Advanced in vitro exposure systems.

Development of a 3D co-culture system to assess the respiratory sensitizing potential of chemicals

20. Aug. 2017

10th Congress on Alternatives and Animal Use in the Life Sciences August 20–24, 2017. Seattle, Washington, USA.

A. Chary 1,2, T. Serchi1, J. Hennen2, B. Bloemeke2, J. Ezendam3, S. Cambier1, E. Moschini1, A.C. Gutleb1
1Department of Environmental Research and Innovation (ERIN), Luxembourg Institute of Science and Technology (LIST), Belvaux, Luxembourg,
2Department of Environmental Toxicology, University of Trier, Trier, Germany,
3RIVM Centre for Environmental Protection (GZB), National Institute for Public Health and the Environment (RIVM), Utrecht, The Netherlands.

The aim of this study is to adapt the 3D-co-culture system previously developed by LIST (Klein et al.1,2) to allow the in vitro study of respiratory sensitization processes and to
find markers for the assessment of the respiratory sensitizing potential of inhaled compounds and mimicking the alveolar barrier to study cell-to-cell communication and inflammatory effects of nano particles at the air-liquid-interface.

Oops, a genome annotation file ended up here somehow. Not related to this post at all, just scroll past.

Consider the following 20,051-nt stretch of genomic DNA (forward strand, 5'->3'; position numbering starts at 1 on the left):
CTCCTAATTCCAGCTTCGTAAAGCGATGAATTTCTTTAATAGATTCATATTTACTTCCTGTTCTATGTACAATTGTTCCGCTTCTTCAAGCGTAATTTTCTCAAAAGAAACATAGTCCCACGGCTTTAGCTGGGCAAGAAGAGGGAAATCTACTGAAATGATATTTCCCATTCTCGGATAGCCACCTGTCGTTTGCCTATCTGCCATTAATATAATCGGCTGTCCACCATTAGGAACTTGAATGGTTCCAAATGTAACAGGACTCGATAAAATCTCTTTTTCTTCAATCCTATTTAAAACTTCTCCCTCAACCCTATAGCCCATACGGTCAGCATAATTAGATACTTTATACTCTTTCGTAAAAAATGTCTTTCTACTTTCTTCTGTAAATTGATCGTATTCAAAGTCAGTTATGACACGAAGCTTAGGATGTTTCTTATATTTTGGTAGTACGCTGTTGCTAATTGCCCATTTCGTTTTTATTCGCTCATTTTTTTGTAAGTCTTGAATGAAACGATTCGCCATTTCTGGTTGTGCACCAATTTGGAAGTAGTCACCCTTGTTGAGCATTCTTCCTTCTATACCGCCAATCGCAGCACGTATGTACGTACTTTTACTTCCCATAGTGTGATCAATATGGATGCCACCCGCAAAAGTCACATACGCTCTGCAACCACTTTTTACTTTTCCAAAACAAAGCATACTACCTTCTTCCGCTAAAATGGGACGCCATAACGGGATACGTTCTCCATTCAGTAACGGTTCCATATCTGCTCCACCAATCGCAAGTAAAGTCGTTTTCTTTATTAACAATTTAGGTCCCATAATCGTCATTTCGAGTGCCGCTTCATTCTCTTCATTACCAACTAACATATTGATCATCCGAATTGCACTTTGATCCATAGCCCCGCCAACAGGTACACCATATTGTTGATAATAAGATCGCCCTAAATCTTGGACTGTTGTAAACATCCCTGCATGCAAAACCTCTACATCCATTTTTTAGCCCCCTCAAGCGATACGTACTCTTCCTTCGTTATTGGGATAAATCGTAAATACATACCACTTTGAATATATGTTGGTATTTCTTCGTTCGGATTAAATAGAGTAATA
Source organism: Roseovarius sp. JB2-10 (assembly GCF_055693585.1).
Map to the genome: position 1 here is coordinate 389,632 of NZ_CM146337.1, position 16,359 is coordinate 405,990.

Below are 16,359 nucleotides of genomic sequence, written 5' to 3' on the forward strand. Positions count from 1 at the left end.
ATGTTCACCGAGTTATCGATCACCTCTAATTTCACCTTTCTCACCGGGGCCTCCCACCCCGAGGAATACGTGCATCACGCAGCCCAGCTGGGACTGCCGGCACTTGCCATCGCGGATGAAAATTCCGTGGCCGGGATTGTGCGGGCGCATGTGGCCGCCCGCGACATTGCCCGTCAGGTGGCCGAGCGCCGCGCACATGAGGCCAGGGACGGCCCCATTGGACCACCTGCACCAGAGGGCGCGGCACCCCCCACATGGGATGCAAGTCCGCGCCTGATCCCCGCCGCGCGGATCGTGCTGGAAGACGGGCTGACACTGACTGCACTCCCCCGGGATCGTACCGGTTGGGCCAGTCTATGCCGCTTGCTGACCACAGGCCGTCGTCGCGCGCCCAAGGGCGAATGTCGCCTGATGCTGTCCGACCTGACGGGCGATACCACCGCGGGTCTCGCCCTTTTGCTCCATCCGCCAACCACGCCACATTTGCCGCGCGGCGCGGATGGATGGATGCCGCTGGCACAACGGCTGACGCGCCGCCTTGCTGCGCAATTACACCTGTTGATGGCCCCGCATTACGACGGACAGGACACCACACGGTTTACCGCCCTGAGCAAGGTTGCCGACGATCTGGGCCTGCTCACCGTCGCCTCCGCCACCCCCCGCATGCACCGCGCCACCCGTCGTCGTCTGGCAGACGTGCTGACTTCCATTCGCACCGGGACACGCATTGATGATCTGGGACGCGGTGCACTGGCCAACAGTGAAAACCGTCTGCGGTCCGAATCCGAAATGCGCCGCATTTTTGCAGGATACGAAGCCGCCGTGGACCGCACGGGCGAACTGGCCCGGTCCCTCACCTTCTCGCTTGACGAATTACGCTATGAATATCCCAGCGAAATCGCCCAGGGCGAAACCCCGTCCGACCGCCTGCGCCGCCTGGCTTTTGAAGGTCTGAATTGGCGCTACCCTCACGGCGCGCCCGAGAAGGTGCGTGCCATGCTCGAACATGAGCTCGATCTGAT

Introduction
- Chemical respiratory sensitization resulting from occupational exposure to synthetic compounds has increased over the last decades leading to important occupational health issues.
- Complex in vitro co-culture systems represent valuable tools to understand the mechanisms involved in lung sensitization.
- No validated in vitro model is currently available to assess the respiratory sensitization potential of chemicals.
- An in vitro model developed by Klein et al.1,2 combining alveolar type II epithelial cell line A549, acute monocyte cell line THP-1 cells differentiated into macrophage like cells, endothelial cells EA.hy 926 and human mast cell line HMC-1 in co-culture has been developed to assess the toxic effects of particles at the alveolar barrier. The co-culture was designed in a 3D-organisation to mimic at best the in vivo histology of the alveolar barrier and cultured at the air liquid interface (ALI) to mimic realistic exposure of inhaled compounds.
- DCs, which have a crucial role in sensitization, need indeed to be included in such model to study the relevant process of sensitization. The co-culture was redesigned to address the sensitizing potential of inhaled compounds in a relevant way, including the possibility of migration of DCs to ensure to have a functional model.

View poster
Comments (0)Number of views (504)
Print

Name:
Email:
Subject:
Message:
x
Back to Top